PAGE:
It’s no secret that housing completions trail well behind population growth in Canada, but there’s still some shock value when you dig into the actual numbers.
According to a research bulletin from the Fraser Institute, Canada’s population increased by an annual average of 553,568 persons between 2018 to 2022. During that same time period, just 205,762 new homes were built on average per year. The gap between those two figures has hit a 50-year high.
“Over the last five years housing completions equalled less than 40% of population growth — a stark difference from the early 1970s when population growth almost equalled housing completions,” notes the public policy think tank in a recent press release.
“Specifically, from 1972 to 1976, the population grew (on average) by 299,843 people per year compared to an average of 237,853 new homes built.”
Josef Filipowicz, Senior Fellow at the Fraser Institute, explains in the bulletin that homebuilding activity and population growth began “diverging” in the 1980s. From that point on, housing completions hovered below or slightly above 200,000.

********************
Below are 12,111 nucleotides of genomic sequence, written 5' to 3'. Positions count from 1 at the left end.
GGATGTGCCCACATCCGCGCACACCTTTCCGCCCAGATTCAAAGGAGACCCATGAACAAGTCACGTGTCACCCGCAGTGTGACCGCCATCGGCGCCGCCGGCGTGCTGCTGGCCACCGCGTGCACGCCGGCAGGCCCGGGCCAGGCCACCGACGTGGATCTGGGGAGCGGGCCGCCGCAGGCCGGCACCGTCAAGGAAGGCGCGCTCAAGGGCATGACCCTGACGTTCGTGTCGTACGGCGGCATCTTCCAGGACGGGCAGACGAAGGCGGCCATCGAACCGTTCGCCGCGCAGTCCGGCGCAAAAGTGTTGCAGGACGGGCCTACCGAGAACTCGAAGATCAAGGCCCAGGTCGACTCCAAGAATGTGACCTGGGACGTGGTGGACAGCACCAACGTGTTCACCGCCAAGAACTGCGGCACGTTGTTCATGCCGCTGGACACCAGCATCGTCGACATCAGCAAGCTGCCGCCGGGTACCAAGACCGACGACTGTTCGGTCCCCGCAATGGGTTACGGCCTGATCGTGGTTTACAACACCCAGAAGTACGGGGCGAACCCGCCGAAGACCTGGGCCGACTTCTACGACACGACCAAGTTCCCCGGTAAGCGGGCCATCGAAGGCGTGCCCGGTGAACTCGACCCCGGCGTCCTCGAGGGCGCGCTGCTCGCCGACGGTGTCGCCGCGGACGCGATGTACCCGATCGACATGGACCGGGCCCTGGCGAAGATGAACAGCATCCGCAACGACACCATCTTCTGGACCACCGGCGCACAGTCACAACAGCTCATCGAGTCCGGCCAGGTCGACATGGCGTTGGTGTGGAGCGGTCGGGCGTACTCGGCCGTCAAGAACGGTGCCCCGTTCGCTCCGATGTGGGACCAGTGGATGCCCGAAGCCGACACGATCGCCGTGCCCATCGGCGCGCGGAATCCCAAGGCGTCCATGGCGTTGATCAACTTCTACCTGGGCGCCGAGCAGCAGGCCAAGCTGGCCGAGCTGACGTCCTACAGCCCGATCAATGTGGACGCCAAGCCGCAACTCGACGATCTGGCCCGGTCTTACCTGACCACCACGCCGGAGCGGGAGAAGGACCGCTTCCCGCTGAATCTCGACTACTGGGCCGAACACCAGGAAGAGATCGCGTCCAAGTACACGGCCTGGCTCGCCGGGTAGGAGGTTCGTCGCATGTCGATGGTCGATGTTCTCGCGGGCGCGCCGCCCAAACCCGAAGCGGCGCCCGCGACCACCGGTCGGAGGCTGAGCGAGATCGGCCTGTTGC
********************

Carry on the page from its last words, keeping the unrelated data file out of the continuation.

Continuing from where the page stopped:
“This divergence subsides slightly in the mid-2000s, when the ratio of additional people per new housing unit fell back to 1.5 for the first time since the mid-1980s, but grew markedly from the mid-2010s onward when population growth soared without commensurate increases in housing completions,” Filipowicz goes on to say.
“Given the relative stagnation of housing completions over the five decades examined, the marked increase in the ratio of additional population per housing unit completed in recent years is driven almost exclusively by population growth.”
On a provincial basis, the disparities are similar to the national trend. In Ontario, for instance, the population grew by an annual average of 239,915 people between 2018 to 2022, while the annual average for housing completions over that same time period came in at just 70,828. Meanwhile, the population of British Columbia surged by an average of 86,339 over that same five-year period, compared to just 39,766 housing starts on average per year. In Alberta, those same annual averages were 75,665 (for population growth) and 26,782 (for housing completions).
Filipowicz emphasizes that the “large and widening gap” between demand and supply is “at the heart” of Canada’s housing affordability challenges.
“These findings offer a sobering reminder of the magnitude of Canada’s housing shortage,” he says. “They also offer a gauge of the relative effectiveness of current efforts undertaken by governments — at all levels, and in all provinces — to improve the supply of housing in the face of current population growth.”